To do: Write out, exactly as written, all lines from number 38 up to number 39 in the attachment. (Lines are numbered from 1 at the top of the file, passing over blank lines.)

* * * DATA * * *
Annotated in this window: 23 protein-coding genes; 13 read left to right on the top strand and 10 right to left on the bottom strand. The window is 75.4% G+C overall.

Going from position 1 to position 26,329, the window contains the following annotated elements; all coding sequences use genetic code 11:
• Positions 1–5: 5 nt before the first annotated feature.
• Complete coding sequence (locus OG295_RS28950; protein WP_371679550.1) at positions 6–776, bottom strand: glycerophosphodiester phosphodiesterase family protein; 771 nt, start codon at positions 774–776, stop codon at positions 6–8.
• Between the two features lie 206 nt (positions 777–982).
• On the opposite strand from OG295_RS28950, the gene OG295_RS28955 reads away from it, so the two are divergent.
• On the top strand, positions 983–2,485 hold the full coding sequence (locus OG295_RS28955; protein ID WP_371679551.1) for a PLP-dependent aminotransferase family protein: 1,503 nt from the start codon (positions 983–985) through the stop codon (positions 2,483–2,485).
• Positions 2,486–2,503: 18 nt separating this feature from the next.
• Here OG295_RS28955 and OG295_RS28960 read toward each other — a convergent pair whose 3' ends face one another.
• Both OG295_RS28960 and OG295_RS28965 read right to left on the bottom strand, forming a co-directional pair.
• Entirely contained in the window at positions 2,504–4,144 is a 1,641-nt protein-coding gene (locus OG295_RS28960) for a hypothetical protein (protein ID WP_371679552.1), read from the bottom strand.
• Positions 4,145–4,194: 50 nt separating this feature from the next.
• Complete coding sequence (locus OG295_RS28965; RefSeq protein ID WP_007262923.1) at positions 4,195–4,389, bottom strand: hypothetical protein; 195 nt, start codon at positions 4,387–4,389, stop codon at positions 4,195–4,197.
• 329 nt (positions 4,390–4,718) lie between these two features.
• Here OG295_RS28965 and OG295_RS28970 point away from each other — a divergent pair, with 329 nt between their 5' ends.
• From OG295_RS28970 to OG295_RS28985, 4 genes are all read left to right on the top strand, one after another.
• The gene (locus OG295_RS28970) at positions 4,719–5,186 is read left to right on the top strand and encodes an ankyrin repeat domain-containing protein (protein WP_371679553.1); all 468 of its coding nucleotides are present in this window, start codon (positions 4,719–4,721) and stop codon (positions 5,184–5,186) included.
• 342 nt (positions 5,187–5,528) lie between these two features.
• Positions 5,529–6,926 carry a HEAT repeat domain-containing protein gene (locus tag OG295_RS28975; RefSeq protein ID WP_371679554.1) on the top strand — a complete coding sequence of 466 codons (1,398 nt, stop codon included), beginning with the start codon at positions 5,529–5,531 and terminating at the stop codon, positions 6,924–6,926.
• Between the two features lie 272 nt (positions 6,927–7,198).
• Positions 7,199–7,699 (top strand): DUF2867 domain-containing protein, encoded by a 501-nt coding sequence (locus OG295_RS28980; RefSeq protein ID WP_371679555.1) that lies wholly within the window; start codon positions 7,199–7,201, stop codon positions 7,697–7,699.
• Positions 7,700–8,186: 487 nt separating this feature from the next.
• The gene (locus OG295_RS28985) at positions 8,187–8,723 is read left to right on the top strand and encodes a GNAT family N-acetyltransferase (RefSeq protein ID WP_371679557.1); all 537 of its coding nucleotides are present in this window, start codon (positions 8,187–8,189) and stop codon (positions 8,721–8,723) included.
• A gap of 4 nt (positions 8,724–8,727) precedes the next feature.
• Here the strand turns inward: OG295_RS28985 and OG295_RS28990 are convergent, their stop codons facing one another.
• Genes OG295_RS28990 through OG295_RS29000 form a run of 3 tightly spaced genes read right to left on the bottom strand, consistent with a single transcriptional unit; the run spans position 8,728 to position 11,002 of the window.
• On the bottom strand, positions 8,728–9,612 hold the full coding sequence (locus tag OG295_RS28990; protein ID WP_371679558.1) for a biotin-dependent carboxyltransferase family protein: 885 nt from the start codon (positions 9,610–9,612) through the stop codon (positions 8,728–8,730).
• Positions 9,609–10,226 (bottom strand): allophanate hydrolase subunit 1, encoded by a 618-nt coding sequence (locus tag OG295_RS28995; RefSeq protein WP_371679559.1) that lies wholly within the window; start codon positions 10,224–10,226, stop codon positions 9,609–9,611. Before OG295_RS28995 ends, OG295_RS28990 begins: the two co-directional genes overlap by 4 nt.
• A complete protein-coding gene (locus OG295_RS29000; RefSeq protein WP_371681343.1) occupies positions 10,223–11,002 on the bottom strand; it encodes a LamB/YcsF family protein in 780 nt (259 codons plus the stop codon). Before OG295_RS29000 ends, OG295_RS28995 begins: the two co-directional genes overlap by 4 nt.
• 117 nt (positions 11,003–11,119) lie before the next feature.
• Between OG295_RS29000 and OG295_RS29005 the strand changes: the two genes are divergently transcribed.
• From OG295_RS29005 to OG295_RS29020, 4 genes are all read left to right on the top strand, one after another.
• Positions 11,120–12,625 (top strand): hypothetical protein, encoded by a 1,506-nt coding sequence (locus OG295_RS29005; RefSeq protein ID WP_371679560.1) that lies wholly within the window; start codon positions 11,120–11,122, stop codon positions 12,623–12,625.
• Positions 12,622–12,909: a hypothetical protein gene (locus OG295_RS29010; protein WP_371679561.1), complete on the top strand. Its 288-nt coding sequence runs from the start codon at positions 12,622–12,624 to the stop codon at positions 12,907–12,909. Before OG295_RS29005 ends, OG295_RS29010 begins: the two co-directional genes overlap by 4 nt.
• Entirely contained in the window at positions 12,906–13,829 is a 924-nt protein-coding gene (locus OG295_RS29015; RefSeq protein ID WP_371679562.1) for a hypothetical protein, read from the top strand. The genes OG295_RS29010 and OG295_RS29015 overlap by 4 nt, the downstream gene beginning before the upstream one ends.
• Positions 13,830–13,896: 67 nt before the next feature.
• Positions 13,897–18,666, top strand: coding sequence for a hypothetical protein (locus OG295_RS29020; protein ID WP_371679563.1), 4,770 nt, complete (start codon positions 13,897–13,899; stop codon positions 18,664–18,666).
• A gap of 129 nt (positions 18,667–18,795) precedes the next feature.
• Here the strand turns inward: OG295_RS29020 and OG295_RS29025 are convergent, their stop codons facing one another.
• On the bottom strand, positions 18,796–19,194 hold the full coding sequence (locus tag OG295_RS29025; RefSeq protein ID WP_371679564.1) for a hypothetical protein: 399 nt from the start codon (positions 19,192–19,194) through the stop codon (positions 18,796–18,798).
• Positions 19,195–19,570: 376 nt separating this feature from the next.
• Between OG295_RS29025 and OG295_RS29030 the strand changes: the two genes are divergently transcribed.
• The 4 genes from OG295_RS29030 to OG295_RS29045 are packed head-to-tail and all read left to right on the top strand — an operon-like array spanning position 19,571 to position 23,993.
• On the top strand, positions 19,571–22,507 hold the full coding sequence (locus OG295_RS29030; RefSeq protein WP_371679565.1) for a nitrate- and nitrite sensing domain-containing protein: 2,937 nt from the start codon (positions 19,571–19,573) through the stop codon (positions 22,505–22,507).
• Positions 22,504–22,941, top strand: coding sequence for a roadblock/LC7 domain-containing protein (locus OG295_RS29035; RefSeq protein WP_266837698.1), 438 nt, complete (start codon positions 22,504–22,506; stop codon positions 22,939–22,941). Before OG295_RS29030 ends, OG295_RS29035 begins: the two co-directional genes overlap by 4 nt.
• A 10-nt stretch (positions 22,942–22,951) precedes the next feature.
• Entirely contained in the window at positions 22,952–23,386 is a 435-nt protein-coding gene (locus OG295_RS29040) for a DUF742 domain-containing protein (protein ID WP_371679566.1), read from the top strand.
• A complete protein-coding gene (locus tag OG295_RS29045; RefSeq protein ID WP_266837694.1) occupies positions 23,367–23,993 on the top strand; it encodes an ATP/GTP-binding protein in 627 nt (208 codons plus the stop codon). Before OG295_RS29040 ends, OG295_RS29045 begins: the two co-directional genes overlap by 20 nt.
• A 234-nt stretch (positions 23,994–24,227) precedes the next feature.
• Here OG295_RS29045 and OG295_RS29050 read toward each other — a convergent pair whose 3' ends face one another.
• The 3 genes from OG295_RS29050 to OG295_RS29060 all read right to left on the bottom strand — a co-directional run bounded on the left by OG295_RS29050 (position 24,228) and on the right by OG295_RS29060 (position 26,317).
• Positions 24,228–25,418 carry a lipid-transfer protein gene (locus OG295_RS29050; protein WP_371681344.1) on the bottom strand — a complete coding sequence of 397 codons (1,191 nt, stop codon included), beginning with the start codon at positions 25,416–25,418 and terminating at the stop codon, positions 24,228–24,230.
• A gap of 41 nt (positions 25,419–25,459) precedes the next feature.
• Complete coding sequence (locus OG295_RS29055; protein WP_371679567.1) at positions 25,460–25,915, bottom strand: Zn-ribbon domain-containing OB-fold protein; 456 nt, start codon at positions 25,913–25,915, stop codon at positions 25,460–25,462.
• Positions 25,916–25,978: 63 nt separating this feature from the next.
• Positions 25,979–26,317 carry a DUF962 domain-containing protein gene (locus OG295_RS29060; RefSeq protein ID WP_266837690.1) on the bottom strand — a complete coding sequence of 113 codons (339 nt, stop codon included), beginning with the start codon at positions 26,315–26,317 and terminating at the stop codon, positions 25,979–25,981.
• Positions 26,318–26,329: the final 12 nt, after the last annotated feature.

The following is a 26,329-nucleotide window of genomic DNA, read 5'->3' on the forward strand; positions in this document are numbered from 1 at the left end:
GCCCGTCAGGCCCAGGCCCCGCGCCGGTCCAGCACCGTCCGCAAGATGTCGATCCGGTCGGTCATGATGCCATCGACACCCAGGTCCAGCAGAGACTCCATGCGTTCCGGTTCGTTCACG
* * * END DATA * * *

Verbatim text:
• A gap of 129 nt (positions 18,667–18,795) precedes the next feature.
• Here the strand turns inward: OG295_RS29020 and OG295_RS29025 are convergent, their stop codons facing one another.